Winners and Losers

Like most of the population I have been caught up in Olympic fever since last weekend’s spectacular and bizarre opening ceremony. I grew up on Olympic dreams and one of my boyhood heroes was the Australian distance runner Ron Clarke. The games have changed dramatically over the years of course, and nowadays stories of corruption, corporate greed and political manipulation dominate the headlines as much as sporting achievement. It has been interesting to follow events with one eye on my Twitter stream, where commentators are split roughly down the middle between those who are fanatically enthusiastic and those who are pretty cynical about sport in general, and the Olympics in particular.

The BBC’s animated Olympics trailer. One of the more inventive products of London 2012.

There is one question though which intrigues me more than any other, and I think it applies as much to education as it does to sport. I was listening to BBC Radio 4 when I heard the UK culture secretary Jeremy Hunt say something along the lines of – and I paraphrase since I can’t remember his exact words – ‘Sport is brutal. There are only winners and losers.’ My immediate reaction was ‘So anyone who ‘wins’ a silver medal is a loser’? The same question came back to me as I watched the delight on the faces of the British men’s gymnastics team receiving their bronze medals yesterday. Here were five young men, honest, modest and very unassuming if televisual appearances were anything to go by, who had dedicated endless hours of hard work to perfecting their hugely complex and balletic routines, and here was the payback. The recognition. The reward. Who would have dared describe them as ‘losers’?

The previous evening, the swimmer Rebecca Adlington was also winning a bronze medal, significantly in a faster time than she swam to win the gold in Bejing four years ago. Was she a winner this time around, or just one of the losers? I think by now you know my answer to the question, and the key factor for me is in the idea of improvement, of constant striving for that personal best. In education, as in sport, there are those who scoff at the notion that young people can all be winners. Perhaps their own experiences have taught them that this is how it has to be. You’ll recognise them: they are the ones who talk about ‘bright kids’ and ‘stupid kids’, who believe that intelligence is fixed and can’t be improved, who like tests which ‘separate the sheep from the goats’ because real life is like that. When you meet them – and you will – don’t nod politely in agreement. Put up a challenge. We are all learning, some at a faster pace than others.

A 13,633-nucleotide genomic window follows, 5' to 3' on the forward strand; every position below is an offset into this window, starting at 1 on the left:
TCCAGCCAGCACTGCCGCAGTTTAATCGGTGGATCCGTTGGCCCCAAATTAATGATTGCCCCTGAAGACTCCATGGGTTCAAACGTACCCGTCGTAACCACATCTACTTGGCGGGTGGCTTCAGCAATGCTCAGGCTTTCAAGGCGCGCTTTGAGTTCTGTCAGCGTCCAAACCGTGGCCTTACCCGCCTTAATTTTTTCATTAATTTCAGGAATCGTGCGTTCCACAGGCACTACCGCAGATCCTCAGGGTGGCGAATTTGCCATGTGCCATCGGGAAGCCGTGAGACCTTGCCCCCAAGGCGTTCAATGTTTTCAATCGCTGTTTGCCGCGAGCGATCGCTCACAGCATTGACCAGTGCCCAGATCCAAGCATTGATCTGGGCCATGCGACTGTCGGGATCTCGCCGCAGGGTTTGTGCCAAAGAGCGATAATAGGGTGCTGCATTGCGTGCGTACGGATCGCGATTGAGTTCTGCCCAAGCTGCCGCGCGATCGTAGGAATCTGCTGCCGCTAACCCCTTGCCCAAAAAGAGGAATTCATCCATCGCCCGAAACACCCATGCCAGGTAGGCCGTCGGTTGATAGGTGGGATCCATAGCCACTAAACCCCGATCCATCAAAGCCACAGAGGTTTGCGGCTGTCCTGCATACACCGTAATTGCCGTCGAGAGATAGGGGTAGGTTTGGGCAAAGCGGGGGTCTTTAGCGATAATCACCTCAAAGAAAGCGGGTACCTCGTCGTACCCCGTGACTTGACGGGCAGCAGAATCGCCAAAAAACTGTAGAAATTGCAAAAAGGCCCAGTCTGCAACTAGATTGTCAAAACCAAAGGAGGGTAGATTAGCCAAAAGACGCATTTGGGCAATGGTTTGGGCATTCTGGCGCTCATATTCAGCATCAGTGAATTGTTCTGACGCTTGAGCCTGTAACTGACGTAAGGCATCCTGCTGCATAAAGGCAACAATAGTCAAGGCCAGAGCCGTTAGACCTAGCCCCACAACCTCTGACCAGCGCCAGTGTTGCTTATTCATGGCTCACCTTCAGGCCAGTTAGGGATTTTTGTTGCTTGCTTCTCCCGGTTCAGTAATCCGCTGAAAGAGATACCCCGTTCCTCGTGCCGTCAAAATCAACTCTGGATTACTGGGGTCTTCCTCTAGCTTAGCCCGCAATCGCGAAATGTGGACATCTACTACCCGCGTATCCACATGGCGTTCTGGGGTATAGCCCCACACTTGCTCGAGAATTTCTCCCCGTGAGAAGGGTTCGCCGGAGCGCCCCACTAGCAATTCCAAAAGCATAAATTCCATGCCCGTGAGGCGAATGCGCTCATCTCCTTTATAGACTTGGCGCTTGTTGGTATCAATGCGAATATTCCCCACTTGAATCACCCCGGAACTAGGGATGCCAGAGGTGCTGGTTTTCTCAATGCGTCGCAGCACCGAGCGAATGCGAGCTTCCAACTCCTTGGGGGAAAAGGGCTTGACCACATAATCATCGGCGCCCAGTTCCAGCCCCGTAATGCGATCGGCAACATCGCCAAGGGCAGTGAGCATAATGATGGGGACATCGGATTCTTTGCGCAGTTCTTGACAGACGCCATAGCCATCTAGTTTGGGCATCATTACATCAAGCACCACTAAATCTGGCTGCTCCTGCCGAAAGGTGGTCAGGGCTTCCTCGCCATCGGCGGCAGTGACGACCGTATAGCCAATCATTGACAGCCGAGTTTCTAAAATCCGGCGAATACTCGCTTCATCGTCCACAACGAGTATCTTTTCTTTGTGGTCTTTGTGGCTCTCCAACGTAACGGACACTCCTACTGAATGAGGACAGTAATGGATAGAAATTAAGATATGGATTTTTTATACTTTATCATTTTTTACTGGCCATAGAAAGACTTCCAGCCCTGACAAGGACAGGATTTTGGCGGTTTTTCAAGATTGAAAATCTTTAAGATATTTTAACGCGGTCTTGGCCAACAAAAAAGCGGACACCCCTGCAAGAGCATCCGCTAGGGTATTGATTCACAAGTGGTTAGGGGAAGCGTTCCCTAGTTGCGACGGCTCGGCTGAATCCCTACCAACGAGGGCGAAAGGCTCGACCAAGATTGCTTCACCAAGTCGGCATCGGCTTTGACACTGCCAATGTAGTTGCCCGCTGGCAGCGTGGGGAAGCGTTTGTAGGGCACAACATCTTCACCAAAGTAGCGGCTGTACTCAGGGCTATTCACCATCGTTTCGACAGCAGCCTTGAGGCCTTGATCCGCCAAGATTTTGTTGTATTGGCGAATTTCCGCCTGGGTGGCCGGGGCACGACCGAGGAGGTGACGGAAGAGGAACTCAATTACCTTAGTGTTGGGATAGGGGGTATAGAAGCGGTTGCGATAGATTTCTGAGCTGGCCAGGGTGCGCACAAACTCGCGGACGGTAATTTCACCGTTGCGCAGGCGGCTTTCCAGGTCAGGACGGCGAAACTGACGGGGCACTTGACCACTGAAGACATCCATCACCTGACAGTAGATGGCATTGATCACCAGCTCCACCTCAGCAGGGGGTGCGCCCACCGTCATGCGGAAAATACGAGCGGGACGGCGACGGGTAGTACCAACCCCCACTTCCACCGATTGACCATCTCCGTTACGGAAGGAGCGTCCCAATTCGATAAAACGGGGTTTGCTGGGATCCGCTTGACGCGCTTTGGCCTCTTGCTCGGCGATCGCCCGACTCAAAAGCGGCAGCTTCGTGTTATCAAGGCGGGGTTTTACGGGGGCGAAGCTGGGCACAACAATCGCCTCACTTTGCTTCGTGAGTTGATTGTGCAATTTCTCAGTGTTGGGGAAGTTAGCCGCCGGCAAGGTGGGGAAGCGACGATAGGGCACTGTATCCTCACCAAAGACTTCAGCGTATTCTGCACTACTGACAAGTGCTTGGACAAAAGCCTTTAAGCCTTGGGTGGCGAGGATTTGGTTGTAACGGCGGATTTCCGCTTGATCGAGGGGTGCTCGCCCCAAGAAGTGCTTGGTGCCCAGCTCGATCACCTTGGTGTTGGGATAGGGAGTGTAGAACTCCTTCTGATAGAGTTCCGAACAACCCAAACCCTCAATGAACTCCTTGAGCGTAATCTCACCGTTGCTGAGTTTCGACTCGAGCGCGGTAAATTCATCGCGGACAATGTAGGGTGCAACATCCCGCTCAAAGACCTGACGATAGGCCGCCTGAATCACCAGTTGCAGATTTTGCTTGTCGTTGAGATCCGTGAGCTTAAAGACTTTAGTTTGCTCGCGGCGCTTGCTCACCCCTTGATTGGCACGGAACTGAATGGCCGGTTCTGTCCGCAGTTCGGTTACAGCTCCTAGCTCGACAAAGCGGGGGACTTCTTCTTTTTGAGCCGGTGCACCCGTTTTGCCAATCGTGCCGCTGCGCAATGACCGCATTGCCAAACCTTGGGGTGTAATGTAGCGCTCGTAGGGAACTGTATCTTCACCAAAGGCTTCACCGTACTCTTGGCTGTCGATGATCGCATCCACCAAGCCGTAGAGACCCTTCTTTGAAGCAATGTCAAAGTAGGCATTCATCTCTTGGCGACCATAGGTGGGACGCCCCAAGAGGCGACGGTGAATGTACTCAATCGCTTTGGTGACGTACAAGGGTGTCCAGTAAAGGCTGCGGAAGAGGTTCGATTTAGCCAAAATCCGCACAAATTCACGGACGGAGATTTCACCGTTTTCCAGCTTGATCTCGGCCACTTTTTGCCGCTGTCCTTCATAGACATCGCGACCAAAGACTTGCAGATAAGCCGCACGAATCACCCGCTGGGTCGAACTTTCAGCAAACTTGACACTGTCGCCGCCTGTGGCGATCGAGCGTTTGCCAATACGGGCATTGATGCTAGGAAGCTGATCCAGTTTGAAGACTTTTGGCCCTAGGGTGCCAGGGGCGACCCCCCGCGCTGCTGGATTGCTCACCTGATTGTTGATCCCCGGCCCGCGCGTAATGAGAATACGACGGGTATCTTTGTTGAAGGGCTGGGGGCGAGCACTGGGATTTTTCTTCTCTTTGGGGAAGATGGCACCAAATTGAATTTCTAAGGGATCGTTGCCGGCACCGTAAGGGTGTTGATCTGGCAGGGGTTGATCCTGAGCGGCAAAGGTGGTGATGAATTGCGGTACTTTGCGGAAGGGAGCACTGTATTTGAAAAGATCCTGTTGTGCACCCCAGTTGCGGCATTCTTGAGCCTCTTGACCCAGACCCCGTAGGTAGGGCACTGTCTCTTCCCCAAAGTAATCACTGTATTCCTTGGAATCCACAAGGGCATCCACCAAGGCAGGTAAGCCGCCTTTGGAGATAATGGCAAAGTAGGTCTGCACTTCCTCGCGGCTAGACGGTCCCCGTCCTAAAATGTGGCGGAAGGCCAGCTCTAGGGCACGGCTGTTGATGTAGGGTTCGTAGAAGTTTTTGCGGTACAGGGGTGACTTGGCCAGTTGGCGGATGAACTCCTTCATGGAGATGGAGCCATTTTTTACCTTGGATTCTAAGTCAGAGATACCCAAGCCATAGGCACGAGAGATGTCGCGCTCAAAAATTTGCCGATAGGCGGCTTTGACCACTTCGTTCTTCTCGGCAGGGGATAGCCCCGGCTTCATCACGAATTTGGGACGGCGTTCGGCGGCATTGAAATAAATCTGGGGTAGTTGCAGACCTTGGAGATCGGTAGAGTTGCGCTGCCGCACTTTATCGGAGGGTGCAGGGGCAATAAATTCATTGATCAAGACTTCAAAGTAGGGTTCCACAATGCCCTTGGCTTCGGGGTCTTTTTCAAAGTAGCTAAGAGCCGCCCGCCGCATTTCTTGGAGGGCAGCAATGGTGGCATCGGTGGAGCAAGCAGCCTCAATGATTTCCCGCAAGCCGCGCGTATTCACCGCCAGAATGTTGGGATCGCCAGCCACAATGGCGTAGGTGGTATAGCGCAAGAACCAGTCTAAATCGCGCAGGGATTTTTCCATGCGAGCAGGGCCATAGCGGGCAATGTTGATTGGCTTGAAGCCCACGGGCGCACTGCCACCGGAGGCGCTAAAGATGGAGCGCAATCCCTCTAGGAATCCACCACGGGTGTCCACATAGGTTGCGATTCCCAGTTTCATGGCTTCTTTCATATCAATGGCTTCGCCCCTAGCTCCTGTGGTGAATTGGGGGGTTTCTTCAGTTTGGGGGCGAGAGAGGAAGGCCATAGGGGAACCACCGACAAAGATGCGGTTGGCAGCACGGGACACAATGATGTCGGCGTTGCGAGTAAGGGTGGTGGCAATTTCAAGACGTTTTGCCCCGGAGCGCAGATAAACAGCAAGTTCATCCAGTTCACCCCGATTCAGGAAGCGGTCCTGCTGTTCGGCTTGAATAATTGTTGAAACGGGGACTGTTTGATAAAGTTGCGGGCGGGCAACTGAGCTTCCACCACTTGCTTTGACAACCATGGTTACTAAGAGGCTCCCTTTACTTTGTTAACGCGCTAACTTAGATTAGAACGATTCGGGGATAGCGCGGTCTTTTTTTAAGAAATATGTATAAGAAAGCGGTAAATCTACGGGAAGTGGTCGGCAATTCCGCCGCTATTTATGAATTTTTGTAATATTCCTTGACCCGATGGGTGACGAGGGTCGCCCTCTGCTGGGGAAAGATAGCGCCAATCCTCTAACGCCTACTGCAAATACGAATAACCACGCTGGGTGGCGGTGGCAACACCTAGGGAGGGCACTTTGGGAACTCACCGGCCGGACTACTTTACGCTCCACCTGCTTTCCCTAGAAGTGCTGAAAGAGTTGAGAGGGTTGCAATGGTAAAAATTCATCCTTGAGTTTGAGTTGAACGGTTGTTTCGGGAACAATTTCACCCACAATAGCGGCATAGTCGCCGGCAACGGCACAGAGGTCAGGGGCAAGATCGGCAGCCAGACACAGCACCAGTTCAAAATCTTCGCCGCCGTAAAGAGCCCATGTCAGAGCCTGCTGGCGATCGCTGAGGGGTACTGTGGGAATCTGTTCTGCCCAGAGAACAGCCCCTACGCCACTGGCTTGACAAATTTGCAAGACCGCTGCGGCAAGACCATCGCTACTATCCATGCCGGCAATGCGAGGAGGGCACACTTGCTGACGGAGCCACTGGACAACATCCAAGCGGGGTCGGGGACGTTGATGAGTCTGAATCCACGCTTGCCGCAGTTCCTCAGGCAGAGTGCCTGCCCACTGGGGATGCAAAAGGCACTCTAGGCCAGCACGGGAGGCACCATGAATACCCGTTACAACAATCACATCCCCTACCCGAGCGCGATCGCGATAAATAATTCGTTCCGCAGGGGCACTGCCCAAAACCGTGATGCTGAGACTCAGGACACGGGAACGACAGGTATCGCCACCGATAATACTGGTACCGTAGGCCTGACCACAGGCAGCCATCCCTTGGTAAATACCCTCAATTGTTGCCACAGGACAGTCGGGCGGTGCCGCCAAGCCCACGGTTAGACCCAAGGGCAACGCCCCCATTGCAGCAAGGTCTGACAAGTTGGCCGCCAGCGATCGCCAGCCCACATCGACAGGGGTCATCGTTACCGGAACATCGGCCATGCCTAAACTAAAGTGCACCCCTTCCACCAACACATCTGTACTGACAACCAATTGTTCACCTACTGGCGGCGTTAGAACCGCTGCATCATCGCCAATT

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4 thoughts on “Winners and Losers

  1. As a fan of language I have been fascinated by the tone of the coverage of the elections. It does appear that someone in the BBC has pointed out that there will be those watching who don’t usually watch sport and so they should make the presentation more accessible. This has led to Heat magazine style reporting at times with black and white use of language.
    This means that the sports news is either of a funereal or ecstatic tone with no shades in between. Not only is this poor journalism and lazy linguistically, it further plays to the issue you have identified.

    • I wonder if you meant ‘Olympics’ rather than ‘elections’ Bill, but the same principle applies! Another result of this kind of simplistic reporting of course is that it puts enormous pressure on athletes to win medals, even when all the evidence points to it being an unlikely outcome. It wouldn’t do any of them any harm to go and read Rudyard Kipling’s ‘If’.

  2. Something else that has struck me: How long until there is a call for some form of Inquiry into Team GB’s performance (or lack of it?). I’ve already heard talk of the decisions made about funding having gone where it would have most impact… and the thing that strikes me so hard about this is that, when the inevitable inquest begins, everyone, and I mean everyone, will forget the basic principle on which the Olympics were founded:

    L’important dans la vie ce n’est point le triomphe, mais le combat, l’essentiel ce n’est pas d’avoir vaincu mais de s’être bien battu.
    The important thing in life is not the triumph but the struggle, the essential thing is not to have conquered but to have fought well.
    — Pierre de Coubertin

    This is as true for education as it is for the Olympics, yet we all become so convinced of the necessity to ‘win’ or to ‘pass’ that we forget that the important thing is what we have achieved on the journey.

    The single minded emphasis on ‘results’ – be they Gold medals or Highers – diminishes us as human beings… because these results are ultimately irrelevant. They will be surpassed in the next games, the next exams, the next set of business results… all that really matters, is what we learned on the way.

    As a final point, I love the Olympic motto: Faster, Higher, Stronger — How much better than a result-centric Fastest, Highest, Strongest. How often do we apply that thought when the results come out?

    • Agree completely Neil. I think we have all experienced the wrong-headed thinking which led to an obsession with targets in education, and thankfully we are beginning to see a retreat from that position. By coincidence, Kenny Pieper has written an excellent blogpost this week on the damage which can be done in schools by focusing too narrowly on exam results.
      http://justtryingtobebetter.com/2012/07/29/runaround/

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